Fish Oil Supplements versus Eating Fish

Fish is an important staple in American culture. We throw fish fries with family and friends to celebrate a big catch, we host seafood parties with salmon or tilapia as the main dish, and who can forget about our trendiest custom – eating sushi!

Because our country is abundant in lakes, rivers and streams, we often take these jewels of the sea for granted. Fish has long been lauded not only for its good taste, but for its health benefits. The American Heart Association recommends eating fish twice a week to promote cardiovascular wellness.1

Fish is high in protein and vitamins and low in saturated fat. Medical professionals also believe the regular consumption of fish can boost brain power and reduce the risk of certain inflammatory diseases, such as arthritis. Salmon, mackerel, tuna and sardines are excellent sources of omega-3, essential fatty acids that help our bodies to work normally.

Why Choose Fish Oil?
  • Convenience
  • Cost-effectiveness
  • Safety
  • Absorption rate

With all the great advantages of eating fish, you may be asking: “Why choose fish oil?” It is believed that fish oil provides most of the same benefits of eating fish, without the preparation and cleaning up. It contains beneficial omega-3 fatty acids, which are thought to reduce pain and swelling. Fish oil supplements are also rich in EPA (eicosapentaenoic acid) and DHA (docosahexaenoic acid), two vital fatty acids that are instrumental in brain development and functioning.

If you’re weighing the pros and cons of eating fish versus consuming fish oil, consider the following comparisons:


You are what you eat. Although health professionals sing the praises of regular fish consumption, they also warn about the dangers of eating too much fish for certain high risk groups, especially for pregnant women and children, because of exposure to unsafe levels of mercury.

Mercury is a poison that interferes with the brain and nervous system, and it is found in trace amounts in nearly every fish. Certain kinds of fish, such as swordfish, tilefish and king mackerel contain high levels of mercury, which can be harmful to babies and young children, according to the United States Environmental Protection Agency.2

This is not to suggest that eating fish should be avoided, but there are other contaminants to consider in addition to mercury, such as PCB. PCBs are industrial pollutants that are found in fish in most parts of the world. According to the Office of Environmental Health Hazard Assessment (OEHHA), if the level of PCBs in a piece of fish is high enough, it may pose a health concern to people who eat fish often.3

Quality fish oil supplements, such as OmegaMx, are regularly tested and certified below detectable levels of mercury, dioxins, PCBs and other environmental contaminants.


Not everyone is able to get in the American Heart Association’s recommended servings of fish per week. Maybe you’re unable to tolerate the smell and taste of fish. Perhaps you lead a busy life, and it’s not convenient for you to bustle around the kitchen preparing tuna or salmon a few nights a week, in addition to cleaning up the mess.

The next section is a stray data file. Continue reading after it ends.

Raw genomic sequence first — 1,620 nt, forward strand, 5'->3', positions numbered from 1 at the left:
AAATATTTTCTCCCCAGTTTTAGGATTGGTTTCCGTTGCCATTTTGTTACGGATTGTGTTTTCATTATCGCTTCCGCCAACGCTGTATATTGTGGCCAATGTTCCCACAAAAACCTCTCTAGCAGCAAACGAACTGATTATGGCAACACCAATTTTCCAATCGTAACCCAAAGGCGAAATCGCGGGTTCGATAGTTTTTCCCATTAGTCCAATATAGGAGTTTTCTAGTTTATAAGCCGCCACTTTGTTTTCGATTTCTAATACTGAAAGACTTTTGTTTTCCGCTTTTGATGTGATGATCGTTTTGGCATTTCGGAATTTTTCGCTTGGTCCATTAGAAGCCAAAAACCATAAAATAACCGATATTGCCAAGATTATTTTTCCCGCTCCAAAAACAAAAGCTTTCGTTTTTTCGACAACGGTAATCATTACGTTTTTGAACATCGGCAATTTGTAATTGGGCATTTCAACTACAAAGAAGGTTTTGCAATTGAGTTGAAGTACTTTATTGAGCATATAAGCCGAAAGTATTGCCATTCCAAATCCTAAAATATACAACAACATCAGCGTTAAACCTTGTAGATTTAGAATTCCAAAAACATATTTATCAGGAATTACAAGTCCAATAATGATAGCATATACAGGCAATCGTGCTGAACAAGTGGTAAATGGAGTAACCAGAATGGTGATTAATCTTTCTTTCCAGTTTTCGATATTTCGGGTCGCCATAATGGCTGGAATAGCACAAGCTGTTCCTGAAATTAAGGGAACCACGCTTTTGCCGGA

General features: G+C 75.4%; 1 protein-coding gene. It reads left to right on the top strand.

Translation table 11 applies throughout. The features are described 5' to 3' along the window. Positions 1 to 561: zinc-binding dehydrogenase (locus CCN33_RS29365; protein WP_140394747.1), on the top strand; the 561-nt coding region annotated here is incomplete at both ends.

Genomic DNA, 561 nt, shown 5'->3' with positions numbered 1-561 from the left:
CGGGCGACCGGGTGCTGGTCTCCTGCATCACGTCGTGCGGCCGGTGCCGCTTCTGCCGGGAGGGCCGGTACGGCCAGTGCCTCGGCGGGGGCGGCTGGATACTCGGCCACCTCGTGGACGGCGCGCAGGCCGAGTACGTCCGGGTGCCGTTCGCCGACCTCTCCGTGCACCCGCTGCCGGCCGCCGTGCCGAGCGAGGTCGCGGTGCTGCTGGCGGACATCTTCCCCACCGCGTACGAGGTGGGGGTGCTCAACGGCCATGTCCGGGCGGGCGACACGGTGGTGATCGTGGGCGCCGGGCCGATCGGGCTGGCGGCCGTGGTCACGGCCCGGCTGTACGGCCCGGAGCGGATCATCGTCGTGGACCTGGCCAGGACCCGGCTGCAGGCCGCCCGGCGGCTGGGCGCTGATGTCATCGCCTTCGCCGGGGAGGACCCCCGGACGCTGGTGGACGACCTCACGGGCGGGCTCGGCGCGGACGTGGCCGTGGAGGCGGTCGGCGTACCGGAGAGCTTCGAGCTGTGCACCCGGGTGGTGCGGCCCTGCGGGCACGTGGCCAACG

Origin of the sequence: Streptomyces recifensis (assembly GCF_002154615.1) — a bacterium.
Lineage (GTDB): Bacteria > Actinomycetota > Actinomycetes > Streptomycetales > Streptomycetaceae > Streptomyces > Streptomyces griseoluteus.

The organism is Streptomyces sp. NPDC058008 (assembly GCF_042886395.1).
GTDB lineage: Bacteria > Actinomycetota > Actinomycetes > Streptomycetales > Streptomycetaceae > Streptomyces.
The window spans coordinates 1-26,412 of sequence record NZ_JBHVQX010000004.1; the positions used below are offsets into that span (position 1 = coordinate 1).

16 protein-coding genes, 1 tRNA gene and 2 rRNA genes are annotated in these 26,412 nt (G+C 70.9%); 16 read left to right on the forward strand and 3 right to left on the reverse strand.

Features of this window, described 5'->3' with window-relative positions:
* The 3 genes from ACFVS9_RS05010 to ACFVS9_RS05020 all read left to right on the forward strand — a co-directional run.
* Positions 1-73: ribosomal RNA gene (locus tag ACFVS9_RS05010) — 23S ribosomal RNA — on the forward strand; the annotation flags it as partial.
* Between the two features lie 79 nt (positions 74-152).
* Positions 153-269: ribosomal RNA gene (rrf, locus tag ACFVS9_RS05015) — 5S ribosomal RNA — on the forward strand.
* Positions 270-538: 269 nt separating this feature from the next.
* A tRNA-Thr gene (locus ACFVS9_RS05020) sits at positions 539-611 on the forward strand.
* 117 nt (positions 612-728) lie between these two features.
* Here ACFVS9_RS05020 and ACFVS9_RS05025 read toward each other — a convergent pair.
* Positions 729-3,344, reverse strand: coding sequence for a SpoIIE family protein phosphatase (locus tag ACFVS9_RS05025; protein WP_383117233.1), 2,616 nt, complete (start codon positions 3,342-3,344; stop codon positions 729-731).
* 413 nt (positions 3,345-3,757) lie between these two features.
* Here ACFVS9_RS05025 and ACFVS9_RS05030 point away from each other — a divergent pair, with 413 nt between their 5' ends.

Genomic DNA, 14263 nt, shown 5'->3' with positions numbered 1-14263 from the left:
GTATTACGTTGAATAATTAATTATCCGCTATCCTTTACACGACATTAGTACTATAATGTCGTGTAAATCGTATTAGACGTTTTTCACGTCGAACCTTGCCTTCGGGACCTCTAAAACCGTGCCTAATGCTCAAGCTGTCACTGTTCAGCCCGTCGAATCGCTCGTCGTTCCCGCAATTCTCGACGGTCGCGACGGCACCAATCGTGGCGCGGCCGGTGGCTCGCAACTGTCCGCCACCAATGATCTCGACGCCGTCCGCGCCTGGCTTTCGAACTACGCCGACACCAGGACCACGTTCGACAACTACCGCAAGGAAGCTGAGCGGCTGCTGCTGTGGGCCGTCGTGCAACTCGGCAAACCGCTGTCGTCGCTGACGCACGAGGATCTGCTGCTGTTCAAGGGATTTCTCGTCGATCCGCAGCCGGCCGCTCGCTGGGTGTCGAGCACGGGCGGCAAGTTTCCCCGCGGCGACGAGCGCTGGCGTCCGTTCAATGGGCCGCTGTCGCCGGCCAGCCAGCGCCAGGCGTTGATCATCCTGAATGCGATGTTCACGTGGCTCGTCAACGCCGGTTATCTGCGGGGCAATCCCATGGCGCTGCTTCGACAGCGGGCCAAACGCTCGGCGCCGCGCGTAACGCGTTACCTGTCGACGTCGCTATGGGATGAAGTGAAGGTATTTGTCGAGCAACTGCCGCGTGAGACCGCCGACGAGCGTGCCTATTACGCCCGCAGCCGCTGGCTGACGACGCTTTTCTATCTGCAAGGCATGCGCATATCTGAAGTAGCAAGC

Additionally, fish has to be prepared a specific way for you to enjoy the vital nutrients it contains. Grilling and broiling are the healthiest options. Frying fish not only deprives it of its essential omega-3 fatty acids and other beneficial vitamins and minerals, excessive consumption of fried fish can increase the likelihood of coronary heart disease. Fish oil is a worry free choice for people on the go.

If smell or aftertaste is your concern, quality brands of capsules that feature enteric coating don’t leave a fishy aftertaste.


Depending on what part of the country you live in, a pound of salmon can range between $8 to $14 a pound. Many consumers are choosing to purchase wild-caught fish rather than farm-raised, which is thought to contain less usable omega-3s than their wild counterparts and more antibiotics and pesticides.5 This can raise the price of your grocery bill significantly, since wild-caught fish can run between $16 to $22 a pound. Fish oil supplements are a cost-effective choice for the health-conscious consumer. Some companies may even offer an auto-ship program, which boosts your savings.


You may be wondering if it’s more beneficial for your system to eat the whole fish than fish oil capsules. Maybe you think that fish is more highly absorbed and assimilated by your body than fish oil.

Think again. Researchers at the American Society for Clinical Nutrition set out to determine if fish is more readily absorbed by the body than fish oil. They selected a group of healthy female volunteers to consume an average of 485 mg EPA and DHA acids, derived either from two servings of oily fish per week or from one to two fish oil capsules.

At the end of the study, the researchers concluded that fish oil supplements have an equally effective absorption rate as fish.4

Fish is an important staple in our culture, and experts tell us it should also be an important one in our diet. As you can see from the above comparisons, fish oil is a highly suitable alternative to fish when it comes to potency, cost and convenience. Unlock the benefits of fish oil supplements today.


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